But after a while I detected something peculiar with the stats, not for the post about the Alliance Party and an Irish Language Act but for posts stretching back as far as 2010 and covering all sorts of issues, including politics, parades, protests, culture, identity, broadcasting, arts and museums.

After comparing these stats with the average normal level of views for very old posts and noting the level of viewing as well as the number of separate pages viewed, it seems that a small group of people have spent a significant amount of time over the past 24 hours reading through the older posts on my blog.

It is the first time that this has ever happened on such a scale since I started the blog and it ended as suddenly as it started.  It may have been totally unconnected with the Alliance Party post but on the other hand there might be a connection.  Coincidence or not, who can say?  And why would a small number of people trawl through so many posts?  Three thousand additional page-views in a 12 hour period, most of them during the night, is unusual.

Wednesday, 1 November 2017

When the Alliance Party damned an Irish Language Act as 'expensive' and 'divisive'!

Alliance MLA Paula Bradshaw(centre) backs an Irish Language Act
Today the Alliance Party supports the introduction of an Irish Language Act and among the foremost advocates is Alliance MLA Paula Bradshaw.   

On 30 August she lined up with other politicians for a photo opportunity to declare her support for an Irish Language Act.  In the photograph with her were Nichola Mallon (SDLP), Steven Agnew (Green Party), Gerry Carroll (People Before Profit), Gerry Adams (Sinn Fein), Ciaran Mac Giolla Bhein (Conradh na Gaeilge) and Niall Comer (Conradh na Gaeilge).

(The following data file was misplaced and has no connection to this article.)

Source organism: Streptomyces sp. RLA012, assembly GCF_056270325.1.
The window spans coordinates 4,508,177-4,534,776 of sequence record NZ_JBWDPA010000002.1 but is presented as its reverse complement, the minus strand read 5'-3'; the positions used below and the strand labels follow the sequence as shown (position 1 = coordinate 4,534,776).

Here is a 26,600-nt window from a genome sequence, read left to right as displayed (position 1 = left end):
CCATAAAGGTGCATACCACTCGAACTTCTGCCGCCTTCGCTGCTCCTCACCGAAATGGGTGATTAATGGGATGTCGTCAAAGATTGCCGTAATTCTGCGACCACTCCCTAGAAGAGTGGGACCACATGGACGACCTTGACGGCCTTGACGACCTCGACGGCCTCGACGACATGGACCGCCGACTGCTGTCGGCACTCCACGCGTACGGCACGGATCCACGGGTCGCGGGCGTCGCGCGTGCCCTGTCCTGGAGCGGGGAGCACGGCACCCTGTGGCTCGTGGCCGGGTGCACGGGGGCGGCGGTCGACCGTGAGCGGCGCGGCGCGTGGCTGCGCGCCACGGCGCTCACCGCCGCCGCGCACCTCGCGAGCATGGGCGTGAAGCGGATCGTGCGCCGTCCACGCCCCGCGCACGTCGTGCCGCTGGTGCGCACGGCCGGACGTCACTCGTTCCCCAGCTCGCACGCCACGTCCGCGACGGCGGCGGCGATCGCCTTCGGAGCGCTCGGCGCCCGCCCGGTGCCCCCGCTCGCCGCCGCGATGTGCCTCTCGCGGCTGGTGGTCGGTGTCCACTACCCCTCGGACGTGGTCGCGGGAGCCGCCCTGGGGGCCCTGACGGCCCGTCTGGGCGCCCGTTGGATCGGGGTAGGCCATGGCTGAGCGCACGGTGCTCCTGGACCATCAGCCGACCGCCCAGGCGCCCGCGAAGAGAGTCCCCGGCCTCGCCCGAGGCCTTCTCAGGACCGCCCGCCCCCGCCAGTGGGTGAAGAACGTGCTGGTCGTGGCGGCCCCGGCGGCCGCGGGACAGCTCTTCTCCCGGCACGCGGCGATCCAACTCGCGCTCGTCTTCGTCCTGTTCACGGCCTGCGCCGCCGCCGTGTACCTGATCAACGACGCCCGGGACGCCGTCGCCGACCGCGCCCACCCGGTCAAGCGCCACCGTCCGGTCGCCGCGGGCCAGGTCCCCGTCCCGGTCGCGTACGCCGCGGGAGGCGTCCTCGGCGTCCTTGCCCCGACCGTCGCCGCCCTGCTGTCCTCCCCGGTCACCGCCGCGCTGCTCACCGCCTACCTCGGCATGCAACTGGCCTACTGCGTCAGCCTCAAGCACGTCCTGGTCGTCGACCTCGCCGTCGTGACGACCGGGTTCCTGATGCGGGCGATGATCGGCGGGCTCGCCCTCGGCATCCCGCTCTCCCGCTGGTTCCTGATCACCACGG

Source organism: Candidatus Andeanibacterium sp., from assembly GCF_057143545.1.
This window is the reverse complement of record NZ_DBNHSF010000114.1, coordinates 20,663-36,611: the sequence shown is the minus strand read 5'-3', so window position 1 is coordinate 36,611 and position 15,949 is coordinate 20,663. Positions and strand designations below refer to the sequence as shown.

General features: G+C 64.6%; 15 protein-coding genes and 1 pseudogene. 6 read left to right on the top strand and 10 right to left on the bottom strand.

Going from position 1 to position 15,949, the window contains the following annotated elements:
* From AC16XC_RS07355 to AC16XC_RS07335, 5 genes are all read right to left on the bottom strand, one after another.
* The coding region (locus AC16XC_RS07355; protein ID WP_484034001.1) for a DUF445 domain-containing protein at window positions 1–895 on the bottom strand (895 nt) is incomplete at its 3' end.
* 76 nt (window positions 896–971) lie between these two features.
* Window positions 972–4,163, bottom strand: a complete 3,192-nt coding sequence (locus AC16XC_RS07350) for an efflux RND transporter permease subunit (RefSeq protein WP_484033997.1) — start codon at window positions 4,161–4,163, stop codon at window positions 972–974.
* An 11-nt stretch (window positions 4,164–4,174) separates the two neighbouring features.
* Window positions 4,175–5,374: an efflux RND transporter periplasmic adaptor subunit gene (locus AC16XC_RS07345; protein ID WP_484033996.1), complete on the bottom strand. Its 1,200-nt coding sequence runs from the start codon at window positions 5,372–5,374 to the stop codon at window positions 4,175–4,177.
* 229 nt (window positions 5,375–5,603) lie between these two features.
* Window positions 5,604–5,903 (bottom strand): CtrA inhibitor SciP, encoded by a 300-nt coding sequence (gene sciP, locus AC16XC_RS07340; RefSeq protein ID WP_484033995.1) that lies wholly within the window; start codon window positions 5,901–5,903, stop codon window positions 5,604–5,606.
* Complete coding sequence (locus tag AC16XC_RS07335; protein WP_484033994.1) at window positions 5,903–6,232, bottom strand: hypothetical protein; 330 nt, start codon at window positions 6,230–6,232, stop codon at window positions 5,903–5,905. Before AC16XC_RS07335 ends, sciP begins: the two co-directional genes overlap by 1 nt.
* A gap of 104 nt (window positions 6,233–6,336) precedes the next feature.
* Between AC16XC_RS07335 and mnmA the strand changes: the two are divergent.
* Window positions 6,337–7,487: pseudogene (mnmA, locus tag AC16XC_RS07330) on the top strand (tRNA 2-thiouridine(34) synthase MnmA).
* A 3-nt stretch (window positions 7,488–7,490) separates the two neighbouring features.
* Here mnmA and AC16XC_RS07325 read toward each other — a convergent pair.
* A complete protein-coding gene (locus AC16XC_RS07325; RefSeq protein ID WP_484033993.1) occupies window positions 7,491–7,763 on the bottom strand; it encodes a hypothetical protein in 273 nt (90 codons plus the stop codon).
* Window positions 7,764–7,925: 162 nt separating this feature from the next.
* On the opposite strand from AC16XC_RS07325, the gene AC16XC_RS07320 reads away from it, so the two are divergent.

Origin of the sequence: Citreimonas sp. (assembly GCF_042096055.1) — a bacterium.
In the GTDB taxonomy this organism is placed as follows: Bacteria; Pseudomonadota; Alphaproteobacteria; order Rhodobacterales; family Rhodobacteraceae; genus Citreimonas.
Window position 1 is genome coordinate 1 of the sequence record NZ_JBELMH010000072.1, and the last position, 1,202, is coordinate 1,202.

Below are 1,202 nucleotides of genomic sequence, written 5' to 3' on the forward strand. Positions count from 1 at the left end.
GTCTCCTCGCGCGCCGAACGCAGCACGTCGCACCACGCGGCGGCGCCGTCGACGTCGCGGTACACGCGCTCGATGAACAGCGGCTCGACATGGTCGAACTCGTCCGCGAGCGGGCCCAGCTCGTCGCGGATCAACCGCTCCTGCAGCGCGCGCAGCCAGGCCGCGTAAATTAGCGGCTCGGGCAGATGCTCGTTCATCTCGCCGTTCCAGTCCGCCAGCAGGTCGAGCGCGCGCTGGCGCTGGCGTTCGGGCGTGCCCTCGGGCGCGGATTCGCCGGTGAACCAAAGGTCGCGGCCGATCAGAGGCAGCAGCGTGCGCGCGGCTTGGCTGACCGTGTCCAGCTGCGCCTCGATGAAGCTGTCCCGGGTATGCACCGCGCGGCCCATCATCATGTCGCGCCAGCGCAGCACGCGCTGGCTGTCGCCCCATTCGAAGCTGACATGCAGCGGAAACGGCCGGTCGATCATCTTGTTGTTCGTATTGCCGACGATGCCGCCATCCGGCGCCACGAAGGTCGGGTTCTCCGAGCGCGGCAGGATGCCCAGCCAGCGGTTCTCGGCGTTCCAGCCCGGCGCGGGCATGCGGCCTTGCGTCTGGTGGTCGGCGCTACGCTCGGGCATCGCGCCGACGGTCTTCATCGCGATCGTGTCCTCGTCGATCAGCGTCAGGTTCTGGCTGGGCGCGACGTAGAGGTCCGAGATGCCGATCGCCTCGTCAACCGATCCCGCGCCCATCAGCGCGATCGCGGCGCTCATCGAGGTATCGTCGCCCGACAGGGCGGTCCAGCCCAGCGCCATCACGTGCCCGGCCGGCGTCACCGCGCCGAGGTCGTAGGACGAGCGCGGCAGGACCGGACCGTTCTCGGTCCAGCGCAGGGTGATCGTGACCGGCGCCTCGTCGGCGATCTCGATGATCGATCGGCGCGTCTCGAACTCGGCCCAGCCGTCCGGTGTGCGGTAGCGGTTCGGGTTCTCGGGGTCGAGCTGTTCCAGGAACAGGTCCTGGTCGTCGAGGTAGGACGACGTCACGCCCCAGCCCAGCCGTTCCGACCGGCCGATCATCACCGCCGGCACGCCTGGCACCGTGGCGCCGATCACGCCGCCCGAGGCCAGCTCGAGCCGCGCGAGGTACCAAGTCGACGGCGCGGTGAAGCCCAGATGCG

Also that same day she was interviewed on the Radio Ulster programme Talkback and defended her party's support for an Irish Language Act.

Ian Parsley with his wife,  Paula Bradshaw MLA
However that was not always the position of the Alliance Party. 

The following letter from Ian James Parsley, then an Alliance Party councillor in North Down, appeared in the Irish News on 16 November 2006..

He was responding to a latter from Margaret Ritchie in the Irish News (15 November 2006) and in his reply he referred to 'a damaging and expensive Irish language act'.  Ian Parsley then continued:

Ian Parsley(Alliance)
Firstly, an Irish language act would place the language's development in the hands of officials and lawyers - and take it away from those who truly think and feel for the language and have led the process so successfully so far.  One of the most dynamic cultural movements in Europe would be reduced to a rabble of bureaucracy.

Secondly,, an (Irish language) act would inevitably bring with it huge cost.  That money will be taken from other budgets....

Most people, regardless of political background, will come to view the language as nothing more than an expensive way to divide up our people, rather than the source of cultural wealth, pride and unity it could be.

Ian Parsley rejected an Irish Language Act as damaging, expensive and divisive, which would involve 'huge cost' and that was his verdict as a prominent party member.  He was the party's policy director from 2007 to 2009 and also the unsuccessful Alliance Party candidate in the 2009 European election.

But that was in 2006 and today the Alliance Party supports an Irish Language Act.  Indeed Ian Parsley himself has written in favour of Irish language legislation and his wife, Paula Bradshaw, is an enthusiastic supporter.

I find that hard to understand because if an Irish Language Act would have been divisive, expensive and damaging in 2006, it would be just as divisive, expensive and damaging today, maybe even more so.